3 Things To Consider Before Buying A Fixer Upper

With the housing market the way it is currently, many people who are interested in buying a home are having to either pay way more than they had anticipated in order to secure a property or are having to drastically lower their idea of what they want from their home. 


Because of this, many people are looking to purchase fixer uppers when this wasn’t something they had even considered before.

If this is something that you’re thinking about doing, it’s vital that you know exactly what you’re getting yourself into beforehand. And while finding a great realtor to work with can be a huge benefit, you should also do a lot of research on your own. So to help you with this, here are three things to consider before buying a fixer upper.

Make Sure The Location Is Right

While loving the location of your home is vital for all home purchases, this is even more important when you’re looking to buy a fixer upper.

According to Sarah Li Cain, a contributor to Bankrate.com, the best situation for someone looking to buy a fixer upper is to get the worst looking home in the best neighborhood. If you don’t know what neighborhoods in your area are the best, this is when working with a real estate agent can be invaluable. Or, if there’s an area that you love, keep your search for fixer uppers in this space and don’t compromise.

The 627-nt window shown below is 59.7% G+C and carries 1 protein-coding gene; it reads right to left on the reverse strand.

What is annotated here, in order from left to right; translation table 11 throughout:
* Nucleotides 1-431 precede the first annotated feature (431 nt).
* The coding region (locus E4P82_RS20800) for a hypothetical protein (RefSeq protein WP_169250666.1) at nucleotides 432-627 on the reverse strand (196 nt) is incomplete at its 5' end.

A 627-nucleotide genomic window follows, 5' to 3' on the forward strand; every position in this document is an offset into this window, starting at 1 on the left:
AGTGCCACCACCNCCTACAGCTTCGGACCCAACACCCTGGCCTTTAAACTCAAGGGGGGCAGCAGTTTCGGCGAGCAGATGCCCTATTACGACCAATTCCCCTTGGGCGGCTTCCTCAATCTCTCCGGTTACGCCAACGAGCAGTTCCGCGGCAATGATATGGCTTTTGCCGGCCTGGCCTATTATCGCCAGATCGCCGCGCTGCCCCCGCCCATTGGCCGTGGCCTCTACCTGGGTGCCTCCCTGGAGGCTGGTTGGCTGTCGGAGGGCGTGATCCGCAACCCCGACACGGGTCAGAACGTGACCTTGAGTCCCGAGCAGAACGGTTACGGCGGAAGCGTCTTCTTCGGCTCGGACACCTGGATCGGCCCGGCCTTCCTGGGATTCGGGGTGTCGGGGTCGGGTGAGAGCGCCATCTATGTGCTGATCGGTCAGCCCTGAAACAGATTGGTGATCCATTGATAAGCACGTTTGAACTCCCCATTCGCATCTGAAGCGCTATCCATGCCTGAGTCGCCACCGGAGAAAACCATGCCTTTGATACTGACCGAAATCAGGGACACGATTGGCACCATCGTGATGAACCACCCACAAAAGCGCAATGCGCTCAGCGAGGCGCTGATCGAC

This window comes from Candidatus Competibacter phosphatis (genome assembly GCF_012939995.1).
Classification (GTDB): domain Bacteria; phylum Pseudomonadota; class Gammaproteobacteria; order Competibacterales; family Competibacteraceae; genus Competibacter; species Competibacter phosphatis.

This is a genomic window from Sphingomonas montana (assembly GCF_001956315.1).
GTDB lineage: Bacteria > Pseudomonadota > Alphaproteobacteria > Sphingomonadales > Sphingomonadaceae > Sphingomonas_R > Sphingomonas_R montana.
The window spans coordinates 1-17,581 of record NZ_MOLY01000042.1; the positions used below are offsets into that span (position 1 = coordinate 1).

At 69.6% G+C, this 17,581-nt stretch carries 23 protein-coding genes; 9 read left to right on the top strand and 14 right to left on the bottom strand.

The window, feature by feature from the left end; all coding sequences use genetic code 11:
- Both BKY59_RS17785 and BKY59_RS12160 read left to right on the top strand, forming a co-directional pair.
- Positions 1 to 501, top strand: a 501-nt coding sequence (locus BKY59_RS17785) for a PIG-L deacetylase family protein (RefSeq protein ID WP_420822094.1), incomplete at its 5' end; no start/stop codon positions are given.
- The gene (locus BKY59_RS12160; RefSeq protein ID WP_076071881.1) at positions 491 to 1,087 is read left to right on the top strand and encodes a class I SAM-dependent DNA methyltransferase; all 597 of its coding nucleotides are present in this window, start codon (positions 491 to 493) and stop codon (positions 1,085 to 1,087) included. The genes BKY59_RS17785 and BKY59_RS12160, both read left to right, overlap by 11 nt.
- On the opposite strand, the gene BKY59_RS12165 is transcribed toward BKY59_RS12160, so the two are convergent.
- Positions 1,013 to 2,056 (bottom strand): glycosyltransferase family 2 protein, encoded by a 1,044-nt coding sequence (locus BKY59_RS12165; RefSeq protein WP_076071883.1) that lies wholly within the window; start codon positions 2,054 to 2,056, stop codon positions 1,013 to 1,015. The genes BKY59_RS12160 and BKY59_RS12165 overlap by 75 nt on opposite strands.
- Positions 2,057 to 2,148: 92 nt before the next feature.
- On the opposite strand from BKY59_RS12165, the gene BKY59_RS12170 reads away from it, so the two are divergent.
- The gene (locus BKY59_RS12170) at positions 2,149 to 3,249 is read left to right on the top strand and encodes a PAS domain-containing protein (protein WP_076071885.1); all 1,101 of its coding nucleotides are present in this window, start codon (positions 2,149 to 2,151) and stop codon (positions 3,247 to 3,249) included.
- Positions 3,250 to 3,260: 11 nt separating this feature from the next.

Figure Out A Rough Estimate Before Buying

When you’re looking at buying a fixer upper, you’re going to already be planning on spending a lot of money to make the property something you’ll absolutely love. However, this doesn’t mean that you should go into the situation without knowing, at least roughly, how much it looks like you’ll have to spend to get to this point with any home you see.

To do this, G.M. Filisko, a contributor to HouseLogic.com, recommends that you learn what the price of some of the most common renovations are so that you can estimate how much you’d be paying to make those renovations in any home you consider buying. This can help ensure that you don’t get in over your head financially when looking at a fixer upper.

Be Realistic About The Work You Can Do Yourself

To save money on the renovations for your fixer upper, you may be thinking that you’ll take on as much of the work yourself as you can manage. But when figuring this into your budget and timeline, Elizabeth Weintraub, a contributor to The Spruce, advises that you be very realistic about what you can do yourself. 

While it’s relatively easy to make fixes like patching walls, painting, or replacing doors and windows, actually finding the time and desire to do this might not make it worth it to you.

If you’re contemplating buying a fixer upper for your next home, consider using the tips mentioned above to help you learn if and when this could be the right decision for you.

Abigail Jones

Hi, I'm Abigail. I like spending time tearing my house apart and putting it together back again. Join me on home improvement tutorials, tips on my blog.

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